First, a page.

Tales of voter suppression in the last federal election have emerged across the country. But while ridings alleged to have been targeted by these tactics were won by smaller margins than those not implicated, an analysis of these ridings indicates voter turnout was higher, not lower, than elsewhere in Canada.
n almost 70 ridings from every region of the country, allegations have been made that voters were falsely directed to polling stations by “robo-calls” or were harassed at all hours of the night by rude live callers posing as representatives of the Liberal Party. The opposition parties have blamed the Conservatives for these calls, and indeed Elections Canada has found some indication of a link between calls made in the Ontario riding of Guelph and the local Tory campaign there.
But an analysis of these ridings shows turnout averaged 61.6 per cent, slightly higher than the 60.9 per cent average turnout in ridings where no allegations of impropriety have been reported. If we only focus on the ridings in which allegations of misleading robo-calls have been made, the turnout averaged 62 per cent.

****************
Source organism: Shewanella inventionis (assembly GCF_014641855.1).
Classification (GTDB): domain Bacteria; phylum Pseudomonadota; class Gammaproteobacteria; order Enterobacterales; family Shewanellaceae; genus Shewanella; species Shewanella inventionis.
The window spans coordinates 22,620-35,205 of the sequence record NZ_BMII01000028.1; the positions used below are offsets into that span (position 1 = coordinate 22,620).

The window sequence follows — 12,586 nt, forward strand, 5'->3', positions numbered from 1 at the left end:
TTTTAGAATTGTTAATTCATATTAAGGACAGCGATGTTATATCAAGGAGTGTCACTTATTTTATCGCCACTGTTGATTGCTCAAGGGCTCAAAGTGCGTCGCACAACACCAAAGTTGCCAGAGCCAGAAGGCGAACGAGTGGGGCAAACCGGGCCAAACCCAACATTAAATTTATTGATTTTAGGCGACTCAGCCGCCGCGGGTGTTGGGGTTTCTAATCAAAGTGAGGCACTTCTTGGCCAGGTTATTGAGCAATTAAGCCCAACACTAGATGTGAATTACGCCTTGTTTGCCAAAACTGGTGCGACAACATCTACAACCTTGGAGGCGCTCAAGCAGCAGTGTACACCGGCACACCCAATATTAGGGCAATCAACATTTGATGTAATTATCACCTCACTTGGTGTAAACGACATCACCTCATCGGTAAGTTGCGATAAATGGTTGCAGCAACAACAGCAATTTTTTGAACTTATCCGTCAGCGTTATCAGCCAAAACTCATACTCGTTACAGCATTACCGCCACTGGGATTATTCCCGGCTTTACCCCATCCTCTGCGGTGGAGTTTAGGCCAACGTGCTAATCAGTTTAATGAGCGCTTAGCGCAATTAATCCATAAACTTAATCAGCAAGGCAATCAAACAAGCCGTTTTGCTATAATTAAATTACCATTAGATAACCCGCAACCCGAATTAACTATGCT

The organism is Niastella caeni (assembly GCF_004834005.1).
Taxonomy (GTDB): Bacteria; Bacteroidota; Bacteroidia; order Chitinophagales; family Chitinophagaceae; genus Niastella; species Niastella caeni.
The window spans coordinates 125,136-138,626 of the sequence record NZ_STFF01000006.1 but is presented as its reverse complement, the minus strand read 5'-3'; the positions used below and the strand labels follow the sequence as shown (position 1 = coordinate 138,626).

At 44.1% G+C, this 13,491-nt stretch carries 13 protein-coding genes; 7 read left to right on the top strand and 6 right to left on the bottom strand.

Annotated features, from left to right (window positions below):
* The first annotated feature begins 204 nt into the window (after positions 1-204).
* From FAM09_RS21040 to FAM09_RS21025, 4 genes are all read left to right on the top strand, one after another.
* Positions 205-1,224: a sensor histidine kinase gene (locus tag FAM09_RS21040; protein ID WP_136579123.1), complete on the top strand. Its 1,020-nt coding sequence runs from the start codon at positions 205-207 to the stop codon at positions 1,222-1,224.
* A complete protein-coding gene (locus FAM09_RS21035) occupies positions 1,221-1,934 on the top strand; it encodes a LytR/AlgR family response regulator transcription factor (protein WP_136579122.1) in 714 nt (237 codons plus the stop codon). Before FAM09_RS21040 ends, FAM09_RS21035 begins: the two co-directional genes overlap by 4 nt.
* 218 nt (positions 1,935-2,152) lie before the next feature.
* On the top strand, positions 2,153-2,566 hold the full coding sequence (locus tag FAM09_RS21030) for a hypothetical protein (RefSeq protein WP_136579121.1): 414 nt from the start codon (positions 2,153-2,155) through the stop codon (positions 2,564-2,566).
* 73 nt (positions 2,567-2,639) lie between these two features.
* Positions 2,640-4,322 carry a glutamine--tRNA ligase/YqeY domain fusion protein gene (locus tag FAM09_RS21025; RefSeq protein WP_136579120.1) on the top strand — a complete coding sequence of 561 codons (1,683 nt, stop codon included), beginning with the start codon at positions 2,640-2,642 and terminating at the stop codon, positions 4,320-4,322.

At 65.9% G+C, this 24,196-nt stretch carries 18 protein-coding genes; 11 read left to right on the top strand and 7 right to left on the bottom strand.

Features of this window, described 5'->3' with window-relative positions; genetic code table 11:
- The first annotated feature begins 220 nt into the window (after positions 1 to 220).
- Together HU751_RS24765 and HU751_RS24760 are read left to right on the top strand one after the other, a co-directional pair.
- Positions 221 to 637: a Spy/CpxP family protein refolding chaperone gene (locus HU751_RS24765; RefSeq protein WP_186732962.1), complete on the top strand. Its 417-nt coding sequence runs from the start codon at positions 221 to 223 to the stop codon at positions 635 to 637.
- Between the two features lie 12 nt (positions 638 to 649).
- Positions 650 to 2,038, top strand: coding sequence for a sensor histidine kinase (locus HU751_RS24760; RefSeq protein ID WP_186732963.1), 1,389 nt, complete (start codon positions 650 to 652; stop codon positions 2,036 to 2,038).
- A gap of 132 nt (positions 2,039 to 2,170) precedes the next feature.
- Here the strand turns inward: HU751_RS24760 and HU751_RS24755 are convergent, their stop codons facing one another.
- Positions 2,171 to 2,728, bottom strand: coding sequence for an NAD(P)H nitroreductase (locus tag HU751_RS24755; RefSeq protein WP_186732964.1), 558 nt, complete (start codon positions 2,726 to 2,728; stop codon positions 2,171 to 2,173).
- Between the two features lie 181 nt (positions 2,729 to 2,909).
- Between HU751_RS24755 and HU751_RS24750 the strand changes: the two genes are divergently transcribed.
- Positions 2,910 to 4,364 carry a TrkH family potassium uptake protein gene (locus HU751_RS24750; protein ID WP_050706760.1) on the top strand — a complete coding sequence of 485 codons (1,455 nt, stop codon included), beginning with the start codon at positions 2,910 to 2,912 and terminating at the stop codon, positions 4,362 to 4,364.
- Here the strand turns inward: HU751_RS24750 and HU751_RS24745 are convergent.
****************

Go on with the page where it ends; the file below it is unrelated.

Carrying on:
Compared to 2008, turnout increased by 4.7 per cent in these ridings. It increased by only 3.9 per cent in ridings that have not been implicated in the scandal. Turnout in neighbouring untainted ridings does not seem to have been significantly different. If these allegations of voter suppression tactics are indeed true, they do not appear to have been very successful.
Nevertheless, there is a clear difference between ridings in which misleading or harassing phone calls are alleged to have been made and ridings in which there have been no allegations of under-handed tactics.